Big Ten explores earlier football start dates
September 3, 2020
The Big Ten seems to be more unsure than any other conference about what to do regarding a college football start date. After commissioner Kevin Warren and the league announced on Aug. 11 that the fall season would be postponed to the spring, the Big Ten is now discussing a possible late-fall or early-January start to the season.
The Big Ten became the first Power-5 conference to announce the postponement of its football season, with the Pac-12 becoming the second the same day. The SEC, ACC and Big 12, however, still plan on playing in the fall.
Big Ten coaches met on a call Friday morning to discuss the possibility of pushing the start back up to around Thanksgiving or shortly after the new year rather than waiting until the spring. Fox Sports’ Bruce Feldman reported that the discussion emerged due to optimism in medical developments, therefore giving hope for an earlier season.
“B1G (Big Ten) coaches & ADs (Athletic Directors) are working with medical personnel to explore options for playing in the fall/winter based on medical parameters regarding transmission rates, testing breakthroughs and the numbers in those localities/campuses,” Feldman said via Twitter. “(The) decision will be made in the best interest of all 14 institutions.”
Six days after postponing the season, commissioner Warren issued “An Open Letter to the Big Ten Community” and stated the decision to play in the spring wouldn’t be revisited. League coaches met just 10 days after that to discuss a fall or January season start. Although all the talks right now seem to be between coaches, the vote would once again be left up to the presidents of each university.
“Obviously it’ll still be up to the Big Ten presidents to make the ultimate determination about when the conference opts to try and play — whether it’s in the fall or January,” Feldman said.
If a Thanksgiving start date were to be decided on, it would create many logistical issues on a national scale. This would mean the Big Ten would be starting significantly later than the SEC, ACC and Big 12, and there would be games played at the same time during completely different points in their seasons.
The time difference would also create bowl games and playoff complications. If the Big Ten is the only conference starting around Thanksgiving, there will be no other conference finishing at the same time as them. If they played at the same time as the Pac-12, there would be a possibility of out-of-conference post-season games.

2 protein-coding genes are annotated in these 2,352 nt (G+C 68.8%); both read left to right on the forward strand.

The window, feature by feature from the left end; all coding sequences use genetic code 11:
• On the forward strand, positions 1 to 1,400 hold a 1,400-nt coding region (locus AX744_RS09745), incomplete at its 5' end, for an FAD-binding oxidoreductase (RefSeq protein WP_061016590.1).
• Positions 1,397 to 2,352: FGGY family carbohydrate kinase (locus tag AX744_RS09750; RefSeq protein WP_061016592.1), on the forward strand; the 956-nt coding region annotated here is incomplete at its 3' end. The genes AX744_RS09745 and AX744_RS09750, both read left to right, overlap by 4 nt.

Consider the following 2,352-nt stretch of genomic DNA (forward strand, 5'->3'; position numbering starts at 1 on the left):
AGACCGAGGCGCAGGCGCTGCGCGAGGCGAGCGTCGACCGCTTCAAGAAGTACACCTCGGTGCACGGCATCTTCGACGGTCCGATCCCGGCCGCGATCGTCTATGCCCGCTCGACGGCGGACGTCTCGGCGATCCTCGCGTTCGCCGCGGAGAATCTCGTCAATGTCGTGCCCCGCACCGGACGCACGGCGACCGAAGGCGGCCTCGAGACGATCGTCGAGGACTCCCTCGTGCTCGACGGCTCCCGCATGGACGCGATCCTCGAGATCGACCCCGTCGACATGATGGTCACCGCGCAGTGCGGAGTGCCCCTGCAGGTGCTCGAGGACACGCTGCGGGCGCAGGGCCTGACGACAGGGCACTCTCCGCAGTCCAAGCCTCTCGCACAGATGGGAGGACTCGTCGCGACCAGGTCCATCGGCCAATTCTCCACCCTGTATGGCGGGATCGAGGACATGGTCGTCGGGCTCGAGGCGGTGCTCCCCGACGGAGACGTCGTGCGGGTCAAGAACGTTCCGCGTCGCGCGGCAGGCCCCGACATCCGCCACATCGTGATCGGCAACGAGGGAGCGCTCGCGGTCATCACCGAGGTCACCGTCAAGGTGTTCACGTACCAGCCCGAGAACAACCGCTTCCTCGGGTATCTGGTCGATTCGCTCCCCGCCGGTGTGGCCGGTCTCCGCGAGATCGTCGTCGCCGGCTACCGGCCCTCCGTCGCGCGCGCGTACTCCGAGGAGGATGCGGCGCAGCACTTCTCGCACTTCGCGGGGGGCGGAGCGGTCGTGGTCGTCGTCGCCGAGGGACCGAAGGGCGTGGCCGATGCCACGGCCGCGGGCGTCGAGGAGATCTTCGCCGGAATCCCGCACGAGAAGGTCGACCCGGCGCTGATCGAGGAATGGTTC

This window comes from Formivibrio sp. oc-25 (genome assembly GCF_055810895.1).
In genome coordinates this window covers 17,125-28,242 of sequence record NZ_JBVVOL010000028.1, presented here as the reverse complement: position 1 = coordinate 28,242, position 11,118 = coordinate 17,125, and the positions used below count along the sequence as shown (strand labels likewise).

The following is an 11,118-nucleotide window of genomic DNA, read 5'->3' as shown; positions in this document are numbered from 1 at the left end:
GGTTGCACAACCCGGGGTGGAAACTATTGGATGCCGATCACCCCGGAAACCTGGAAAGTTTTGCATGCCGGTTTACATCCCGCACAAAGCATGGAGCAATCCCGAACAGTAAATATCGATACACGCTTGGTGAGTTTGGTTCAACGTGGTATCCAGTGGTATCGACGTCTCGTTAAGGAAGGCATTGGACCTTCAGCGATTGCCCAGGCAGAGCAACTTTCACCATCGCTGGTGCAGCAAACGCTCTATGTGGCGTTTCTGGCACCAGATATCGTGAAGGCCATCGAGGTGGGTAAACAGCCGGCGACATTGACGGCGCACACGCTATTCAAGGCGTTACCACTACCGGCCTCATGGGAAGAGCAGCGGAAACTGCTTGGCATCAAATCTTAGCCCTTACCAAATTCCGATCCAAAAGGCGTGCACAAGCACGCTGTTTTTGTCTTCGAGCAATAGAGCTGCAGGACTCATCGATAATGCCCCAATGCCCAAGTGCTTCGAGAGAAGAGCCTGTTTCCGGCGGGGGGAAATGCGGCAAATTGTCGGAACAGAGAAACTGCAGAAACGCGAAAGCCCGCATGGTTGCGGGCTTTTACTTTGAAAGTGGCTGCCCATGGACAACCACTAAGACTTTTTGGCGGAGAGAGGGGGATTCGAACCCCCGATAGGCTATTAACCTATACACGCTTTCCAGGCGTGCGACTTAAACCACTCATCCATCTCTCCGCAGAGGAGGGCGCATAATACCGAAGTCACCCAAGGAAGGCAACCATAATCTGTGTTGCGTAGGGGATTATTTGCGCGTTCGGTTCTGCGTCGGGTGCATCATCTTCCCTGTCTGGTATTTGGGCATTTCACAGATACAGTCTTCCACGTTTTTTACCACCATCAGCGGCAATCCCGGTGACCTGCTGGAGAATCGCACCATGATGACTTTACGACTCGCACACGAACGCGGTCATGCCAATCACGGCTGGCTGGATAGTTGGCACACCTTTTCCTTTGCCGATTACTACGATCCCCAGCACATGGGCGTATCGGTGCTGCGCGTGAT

A start in early January, which would include playing in domes, is another option that’s being discussed. Similar issues come to mind because of the overlap in the season with other schools and the inability to play in bowl games.
Criticism of the initial postponement began immediately from members of Big Ten schools, especially from Nebraska, Iowa and Ohio State, the only schools that voted to play before the season was postponed. Nebraska coach Scott Frost even noted they would explore the possibility of playing elsewhere if the Big Ten chose not to play in the fall. Ohio State expressed their interest in finding a different way to play as well, but neither team seemed to find another option.
Additionally, eight Nebraska football players recently filed a lawsuit against the Big Ten over the postponement of the season. They argued that the decision was made prematurely and are hoping for the court to invalidate the league’s decision to play in the spring.
Whether recent discussions over an earlier start date stem from criticism, or medical developments, there is a minor possibility of football before the spring. There have been no further updates since the first meeting, but if one thing hasn’t been made clear, coaches and athletic directors in the Big Ten want football as soon as possible.